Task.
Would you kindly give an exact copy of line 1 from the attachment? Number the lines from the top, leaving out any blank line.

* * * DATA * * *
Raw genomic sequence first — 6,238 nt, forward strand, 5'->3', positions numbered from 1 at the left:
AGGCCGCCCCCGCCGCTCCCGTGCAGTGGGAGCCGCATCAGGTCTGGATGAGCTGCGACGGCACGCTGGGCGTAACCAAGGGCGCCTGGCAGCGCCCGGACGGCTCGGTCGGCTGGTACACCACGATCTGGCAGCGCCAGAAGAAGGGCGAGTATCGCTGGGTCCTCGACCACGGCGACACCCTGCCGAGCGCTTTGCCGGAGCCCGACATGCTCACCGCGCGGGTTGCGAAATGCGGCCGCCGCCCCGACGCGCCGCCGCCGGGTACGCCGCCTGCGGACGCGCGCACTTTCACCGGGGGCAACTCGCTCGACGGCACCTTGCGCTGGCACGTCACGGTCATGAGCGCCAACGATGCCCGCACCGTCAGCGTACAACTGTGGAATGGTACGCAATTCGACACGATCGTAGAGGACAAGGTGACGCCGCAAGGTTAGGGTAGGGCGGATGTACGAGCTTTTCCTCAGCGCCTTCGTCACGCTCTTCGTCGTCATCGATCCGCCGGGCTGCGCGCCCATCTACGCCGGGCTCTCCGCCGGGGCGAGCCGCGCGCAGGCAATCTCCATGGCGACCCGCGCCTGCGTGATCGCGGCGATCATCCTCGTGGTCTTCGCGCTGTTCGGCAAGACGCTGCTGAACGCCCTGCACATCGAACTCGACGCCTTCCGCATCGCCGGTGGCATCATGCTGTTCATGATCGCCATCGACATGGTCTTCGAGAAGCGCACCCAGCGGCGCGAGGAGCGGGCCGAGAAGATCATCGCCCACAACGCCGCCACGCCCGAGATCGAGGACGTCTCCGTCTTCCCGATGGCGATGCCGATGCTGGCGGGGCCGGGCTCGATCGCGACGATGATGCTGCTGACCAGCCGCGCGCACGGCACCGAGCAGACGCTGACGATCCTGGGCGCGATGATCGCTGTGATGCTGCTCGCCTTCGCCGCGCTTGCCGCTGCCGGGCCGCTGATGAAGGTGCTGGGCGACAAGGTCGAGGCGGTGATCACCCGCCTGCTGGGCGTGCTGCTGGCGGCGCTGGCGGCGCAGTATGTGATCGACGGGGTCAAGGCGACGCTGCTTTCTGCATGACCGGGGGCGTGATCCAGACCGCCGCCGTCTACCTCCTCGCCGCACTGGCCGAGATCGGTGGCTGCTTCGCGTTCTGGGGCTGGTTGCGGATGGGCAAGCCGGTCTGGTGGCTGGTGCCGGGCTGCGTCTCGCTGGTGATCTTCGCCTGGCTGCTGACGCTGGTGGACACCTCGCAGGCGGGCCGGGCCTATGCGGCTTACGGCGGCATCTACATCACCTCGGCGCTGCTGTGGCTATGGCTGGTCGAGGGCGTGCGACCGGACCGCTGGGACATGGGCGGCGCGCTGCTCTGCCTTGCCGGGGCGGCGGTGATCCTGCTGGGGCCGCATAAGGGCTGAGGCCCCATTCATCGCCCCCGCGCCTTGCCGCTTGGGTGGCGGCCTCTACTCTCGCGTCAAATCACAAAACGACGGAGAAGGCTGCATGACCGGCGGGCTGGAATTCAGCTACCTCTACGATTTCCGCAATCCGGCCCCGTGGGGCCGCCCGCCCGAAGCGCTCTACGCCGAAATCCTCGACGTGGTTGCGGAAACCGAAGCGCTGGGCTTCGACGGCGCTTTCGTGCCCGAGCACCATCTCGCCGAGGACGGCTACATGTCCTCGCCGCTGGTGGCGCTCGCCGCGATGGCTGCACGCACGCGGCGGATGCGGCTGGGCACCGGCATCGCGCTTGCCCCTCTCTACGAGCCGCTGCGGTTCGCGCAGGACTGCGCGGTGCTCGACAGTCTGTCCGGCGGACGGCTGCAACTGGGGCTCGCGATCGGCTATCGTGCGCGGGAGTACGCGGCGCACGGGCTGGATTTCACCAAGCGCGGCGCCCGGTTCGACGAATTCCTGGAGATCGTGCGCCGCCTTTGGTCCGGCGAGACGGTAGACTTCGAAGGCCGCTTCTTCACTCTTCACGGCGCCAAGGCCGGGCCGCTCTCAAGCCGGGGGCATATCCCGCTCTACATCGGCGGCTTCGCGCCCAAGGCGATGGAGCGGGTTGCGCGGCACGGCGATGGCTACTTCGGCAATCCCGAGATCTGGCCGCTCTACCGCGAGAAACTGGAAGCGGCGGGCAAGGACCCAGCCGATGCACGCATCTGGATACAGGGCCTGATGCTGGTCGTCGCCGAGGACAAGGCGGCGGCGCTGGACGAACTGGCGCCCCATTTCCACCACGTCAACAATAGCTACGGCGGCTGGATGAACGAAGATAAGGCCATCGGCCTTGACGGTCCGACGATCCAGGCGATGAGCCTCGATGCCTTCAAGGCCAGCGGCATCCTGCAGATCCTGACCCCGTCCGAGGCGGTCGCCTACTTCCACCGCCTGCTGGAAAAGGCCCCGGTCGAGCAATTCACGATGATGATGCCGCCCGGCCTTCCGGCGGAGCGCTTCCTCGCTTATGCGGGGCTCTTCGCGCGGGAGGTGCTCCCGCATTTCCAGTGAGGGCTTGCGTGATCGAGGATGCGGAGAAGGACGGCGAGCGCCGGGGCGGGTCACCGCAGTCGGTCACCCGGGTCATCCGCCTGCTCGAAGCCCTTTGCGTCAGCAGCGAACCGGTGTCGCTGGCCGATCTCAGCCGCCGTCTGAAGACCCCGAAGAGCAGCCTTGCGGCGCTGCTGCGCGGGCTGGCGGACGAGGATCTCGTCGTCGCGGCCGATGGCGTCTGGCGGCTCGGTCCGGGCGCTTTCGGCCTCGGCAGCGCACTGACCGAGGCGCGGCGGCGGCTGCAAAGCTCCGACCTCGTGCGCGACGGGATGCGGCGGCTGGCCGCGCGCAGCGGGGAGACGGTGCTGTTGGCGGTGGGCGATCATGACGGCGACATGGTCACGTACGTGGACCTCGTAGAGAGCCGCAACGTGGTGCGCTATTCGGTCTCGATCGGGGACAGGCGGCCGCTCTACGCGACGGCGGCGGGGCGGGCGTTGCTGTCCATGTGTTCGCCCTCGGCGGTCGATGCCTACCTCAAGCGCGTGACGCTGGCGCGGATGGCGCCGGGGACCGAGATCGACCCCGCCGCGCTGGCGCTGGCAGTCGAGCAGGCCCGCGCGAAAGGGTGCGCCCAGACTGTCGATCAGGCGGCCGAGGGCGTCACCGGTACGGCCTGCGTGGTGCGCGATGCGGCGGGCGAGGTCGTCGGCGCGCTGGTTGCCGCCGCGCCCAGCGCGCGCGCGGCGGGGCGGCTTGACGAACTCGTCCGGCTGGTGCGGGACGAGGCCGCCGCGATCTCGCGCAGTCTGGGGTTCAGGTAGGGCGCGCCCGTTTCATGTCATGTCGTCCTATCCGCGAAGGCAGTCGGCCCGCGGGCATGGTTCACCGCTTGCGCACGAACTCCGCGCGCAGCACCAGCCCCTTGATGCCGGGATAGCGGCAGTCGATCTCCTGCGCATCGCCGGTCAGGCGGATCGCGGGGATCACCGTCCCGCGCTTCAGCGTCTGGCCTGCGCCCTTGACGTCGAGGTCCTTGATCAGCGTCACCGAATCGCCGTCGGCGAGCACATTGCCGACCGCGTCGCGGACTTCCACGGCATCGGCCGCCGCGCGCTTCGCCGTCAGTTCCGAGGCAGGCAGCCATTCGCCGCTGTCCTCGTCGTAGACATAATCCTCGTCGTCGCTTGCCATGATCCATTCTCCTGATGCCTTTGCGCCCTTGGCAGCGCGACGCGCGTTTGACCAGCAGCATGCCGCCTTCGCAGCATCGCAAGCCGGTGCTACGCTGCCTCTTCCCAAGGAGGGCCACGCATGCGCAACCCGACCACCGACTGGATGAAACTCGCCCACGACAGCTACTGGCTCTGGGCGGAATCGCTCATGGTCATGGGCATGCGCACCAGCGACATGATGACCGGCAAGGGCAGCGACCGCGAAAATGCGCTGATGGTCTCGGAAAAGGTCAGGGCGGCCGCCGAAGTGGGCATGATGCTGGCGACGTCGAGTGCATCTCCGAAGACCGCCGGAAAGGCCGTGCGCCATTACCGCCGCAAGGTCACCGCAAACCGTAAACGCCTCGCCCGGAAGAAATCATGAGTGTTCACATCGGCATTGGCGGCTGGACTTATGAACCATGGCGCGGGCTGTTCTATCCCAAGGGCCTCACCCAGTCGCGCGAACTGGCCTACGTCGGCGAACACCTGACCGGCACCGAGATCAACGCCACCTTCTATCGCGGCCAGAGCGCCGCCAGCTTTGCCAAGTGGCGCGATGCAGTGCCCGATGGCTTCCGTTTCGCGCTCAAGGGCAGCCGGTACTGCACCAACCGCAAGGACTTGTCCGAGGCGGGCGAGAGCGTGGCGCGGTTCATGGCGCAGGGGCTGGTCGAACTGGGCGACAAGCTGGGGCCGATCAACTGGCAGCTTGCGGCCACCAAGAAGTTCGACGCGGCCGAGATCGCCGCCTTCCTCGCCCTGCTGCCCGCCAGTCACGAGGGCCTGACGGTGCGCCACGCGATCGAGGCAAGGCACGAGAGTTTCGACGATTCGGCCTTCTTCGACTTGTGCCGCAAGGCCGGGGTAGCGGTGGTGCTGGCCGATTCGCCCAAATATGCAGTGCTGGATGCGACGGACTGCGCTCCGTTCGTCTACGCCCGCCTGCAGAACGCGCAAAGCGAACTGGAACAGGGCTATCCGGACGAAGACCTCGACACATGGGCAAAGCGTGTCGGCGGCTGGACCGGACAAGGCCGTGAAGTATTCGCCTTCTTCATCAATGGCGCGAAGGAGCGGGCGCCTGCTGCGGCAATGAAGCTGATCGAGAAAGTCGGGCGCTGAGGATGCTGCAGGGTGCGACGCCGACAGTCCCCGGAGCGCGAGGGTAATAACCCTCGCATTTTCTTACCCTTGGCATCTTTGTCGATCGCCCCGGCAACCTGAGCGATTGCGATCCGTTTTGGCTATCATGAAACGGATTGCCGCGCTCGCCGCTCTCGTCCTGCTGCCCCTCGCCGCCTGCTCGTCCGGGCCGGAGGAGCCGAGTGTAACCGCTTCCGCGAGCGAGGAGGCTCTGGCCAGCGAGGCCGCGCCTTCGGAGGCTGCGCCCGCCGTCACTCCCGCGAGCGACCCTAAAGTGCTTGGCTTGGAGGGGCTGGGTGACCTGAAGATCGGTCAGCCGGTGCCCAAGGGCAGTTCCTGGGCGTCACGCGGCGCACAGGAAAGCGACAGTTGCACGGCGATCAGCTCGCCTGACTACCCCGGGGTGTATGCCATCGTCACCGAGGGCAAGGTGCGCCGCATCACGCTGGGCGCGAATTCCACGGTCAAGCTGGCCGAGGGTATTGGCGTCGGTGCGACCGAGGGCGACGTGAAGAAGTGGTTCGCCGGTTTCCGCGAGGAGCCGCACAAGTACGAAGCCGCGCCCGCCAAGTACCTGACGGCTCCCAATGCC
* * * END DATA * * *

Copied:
Raw genomic sequence first — 6,238 nt, forward strand, 5'->3', positions numbered from 1 at the left: